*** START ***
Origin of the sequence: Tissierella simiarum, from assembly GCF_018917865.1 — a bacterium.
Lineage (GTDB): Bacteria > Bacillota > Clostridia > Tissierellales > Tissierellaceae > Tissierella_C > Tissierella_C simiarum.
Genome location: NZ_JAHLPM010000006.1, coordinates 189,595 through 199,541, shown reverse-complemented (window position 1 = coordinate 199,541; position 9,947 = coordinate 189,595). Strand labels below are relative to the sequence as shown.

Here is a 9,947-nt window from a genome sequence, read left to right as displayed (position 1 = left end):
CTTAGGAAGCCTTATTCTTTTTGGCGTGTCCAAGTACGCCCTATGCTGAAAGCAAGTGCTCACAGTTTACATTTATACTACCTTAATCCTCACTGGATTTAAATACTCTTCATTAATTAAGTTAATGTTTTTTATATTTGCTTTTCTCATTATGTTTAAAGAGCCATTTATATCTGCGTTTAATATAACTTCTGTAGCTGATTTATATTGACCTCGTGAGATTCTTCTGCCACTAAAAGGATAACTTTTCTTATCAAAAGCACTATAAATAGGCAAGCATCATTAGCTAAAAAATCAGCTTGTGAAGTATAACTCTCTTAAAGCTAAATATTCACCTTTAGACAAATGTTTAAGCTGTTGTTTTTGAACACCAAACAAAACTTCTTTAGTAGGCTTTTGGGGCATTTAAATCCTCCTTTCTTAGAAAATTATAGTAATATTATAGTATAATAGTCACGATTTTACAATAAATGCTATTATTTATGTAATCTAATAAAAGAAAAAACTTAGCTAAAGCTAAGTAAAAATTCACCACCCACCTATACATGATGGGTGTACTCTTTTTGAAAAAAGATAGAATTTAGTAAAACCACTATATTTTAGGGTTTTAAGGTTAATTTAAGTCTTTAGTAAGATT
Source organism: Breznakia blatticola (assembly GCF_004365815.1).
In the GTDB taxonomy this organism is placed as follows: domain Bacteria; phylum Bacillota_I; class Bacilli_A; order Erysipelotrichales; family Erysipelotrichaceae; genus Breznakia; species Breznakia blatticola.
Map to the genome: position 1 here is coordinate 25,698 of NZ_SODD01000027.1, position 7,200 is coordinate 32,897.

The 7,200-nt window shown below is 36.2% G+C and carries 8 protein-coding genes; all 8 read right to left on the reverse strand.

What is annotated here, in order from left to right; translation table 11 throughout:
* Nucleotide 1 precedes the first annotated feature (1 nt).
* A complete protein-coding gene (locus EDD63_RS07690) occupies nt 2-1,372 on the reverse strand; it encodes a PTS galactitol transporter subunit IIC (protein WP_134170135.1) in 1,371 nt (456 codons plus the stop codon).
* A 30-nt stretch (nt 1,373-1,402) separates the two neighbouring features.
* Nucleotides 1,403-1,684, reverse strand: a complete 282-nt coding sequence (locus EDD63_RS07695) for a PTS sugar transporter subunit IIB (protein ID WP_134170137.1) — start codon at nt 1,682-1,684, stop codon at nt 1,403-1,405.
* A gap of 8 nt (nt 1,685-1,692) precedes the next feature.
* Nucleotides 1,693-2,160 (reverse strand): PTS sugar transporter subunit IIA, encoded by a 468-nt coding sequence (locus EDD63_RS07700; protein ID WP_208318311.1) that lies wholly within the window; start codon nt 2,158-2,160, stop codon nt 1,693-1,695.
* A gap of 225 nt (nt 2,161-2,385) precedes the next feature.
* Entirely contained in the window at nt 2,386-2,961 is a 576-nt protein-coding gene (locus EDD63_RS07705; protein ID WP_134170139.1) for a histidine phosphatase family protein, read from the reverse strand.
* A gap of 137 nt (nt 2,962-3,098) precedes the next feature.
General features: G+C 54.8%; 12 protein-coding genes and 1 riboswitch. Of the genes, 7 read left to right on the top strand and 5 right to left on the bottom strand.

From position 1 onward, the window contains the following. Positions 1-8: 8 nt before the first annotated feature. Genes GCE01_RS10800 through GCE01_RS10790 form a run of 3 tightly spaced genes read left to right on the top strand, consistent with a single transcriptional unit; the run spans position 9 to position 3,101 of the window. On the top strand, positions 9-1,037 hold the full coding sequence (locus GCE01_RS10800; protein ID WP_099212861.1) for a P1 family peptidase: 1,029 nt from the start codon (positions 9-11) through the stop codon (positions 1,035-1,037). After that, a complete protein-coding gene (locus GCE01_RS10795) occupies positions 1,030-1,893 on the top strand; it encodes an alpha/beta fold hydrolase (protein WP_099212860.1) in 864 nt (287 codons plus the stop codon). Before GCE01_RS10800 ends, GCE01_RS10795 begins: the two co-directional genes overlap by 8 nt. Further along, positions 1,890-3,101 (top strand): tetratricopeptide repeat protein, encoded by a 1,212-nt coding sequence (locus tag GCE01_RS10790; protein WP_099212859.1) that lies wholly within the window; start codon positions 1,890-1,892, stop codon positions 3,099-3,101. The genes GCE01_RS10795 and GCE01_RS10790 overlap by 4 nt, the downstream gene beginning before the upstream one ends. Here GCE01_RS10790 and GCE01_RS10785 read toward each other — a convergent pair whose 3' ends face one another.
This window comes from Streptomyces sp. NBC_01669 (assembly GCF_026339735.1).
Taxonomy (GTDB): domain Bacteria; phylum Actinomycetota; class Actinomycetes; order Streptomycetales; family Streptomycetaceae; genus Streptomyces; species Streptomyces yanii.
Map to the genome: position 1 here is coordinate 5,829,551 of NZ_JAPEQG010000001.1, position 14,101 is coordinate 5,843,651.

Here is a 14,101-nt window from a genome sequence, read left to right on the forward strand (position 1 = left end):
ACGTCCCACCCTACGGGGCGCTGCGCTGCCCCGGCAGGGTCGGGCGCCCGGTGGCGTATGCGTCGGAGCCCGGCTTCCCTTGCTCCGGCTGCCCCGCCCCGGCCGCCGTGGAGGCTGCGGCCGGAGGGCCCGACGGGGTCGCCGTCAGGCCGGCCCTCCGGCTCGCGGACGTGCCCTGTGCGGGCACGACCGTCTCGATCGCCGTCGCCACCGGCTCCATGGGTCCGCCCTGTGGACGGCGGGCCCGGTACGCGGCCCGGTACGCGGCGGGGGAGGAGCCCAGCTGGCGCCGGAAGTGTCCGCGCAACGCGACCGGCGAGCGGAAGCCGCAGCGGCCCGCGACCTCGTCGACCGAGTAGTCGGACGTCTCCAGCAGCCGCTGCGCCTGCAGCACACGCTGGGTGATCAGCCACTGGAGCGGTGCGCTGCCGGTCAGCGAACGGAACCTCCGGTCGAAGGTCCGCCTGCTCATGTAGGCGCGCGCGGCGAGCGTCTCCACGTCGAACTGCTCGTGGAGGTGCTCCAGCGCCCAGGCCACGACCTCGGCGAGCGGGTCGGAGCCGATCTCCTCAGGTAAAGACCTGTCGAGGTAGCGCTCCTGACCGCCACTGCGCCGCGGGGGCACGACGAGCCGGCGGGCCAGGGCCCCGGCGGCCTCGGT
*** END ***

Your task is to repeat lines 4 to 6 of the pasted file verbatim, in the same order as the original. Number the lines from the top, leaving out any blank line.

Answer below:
Here is a 9,947-nt window from a genome sequence, read left to right as displayed (position 1 = left end):
CTTAGGAAGCCTTATTCTTTTTGGCGTGTCCAAGTACGCCCTATGCTGAAAGCAAGTGCTCACAGTTTACATTTATACTACCTTAATCCTCACTGGATTTAAATACTCTTCATTAATTAAGTTAATGTTTTTTATATTTGCTTTTCTCATTATGTTTAAAGAGCCATTTATATCTGCGTTTAATATAACTTCTGTAGCTGATTTATATTGACCTCGTGAGATTCTTCTGCCACTAAAAGGATAACTTTTCTTATCAAAAGCACTATAAATAGGCAAGCATCATTAGCTAAAAAATCAGCTTGTGAAGTATAACTCTCTTAAAGCTAAATATTCACCTTTAGACAAATGTTTAAGCTGTTGTTTTTGAACACCAAACAAAACTTCTTTAGTAGGCTTTTGGGGCATTTAAATCCTCCTTTCTTAGAAAATTATAGTAATATTATAGTATAATAGTCACGATTTTACAATAAATGCTATTATTTATGTAATCTAATAAAAGAAAAAACTTAGCTAAAGCTAAGTAAAAATTCACCACCCACCTATACATGATGGGTGTACTCTTTTTGAAAAAAGATAGAATTTAGTAAAACCACTATATTTTAGGGTTTTAAGGTTAATTTAAGTCTTTAGTAAGATT
Source organism: Breznakia blatticola (assembly GCF_004365815.1).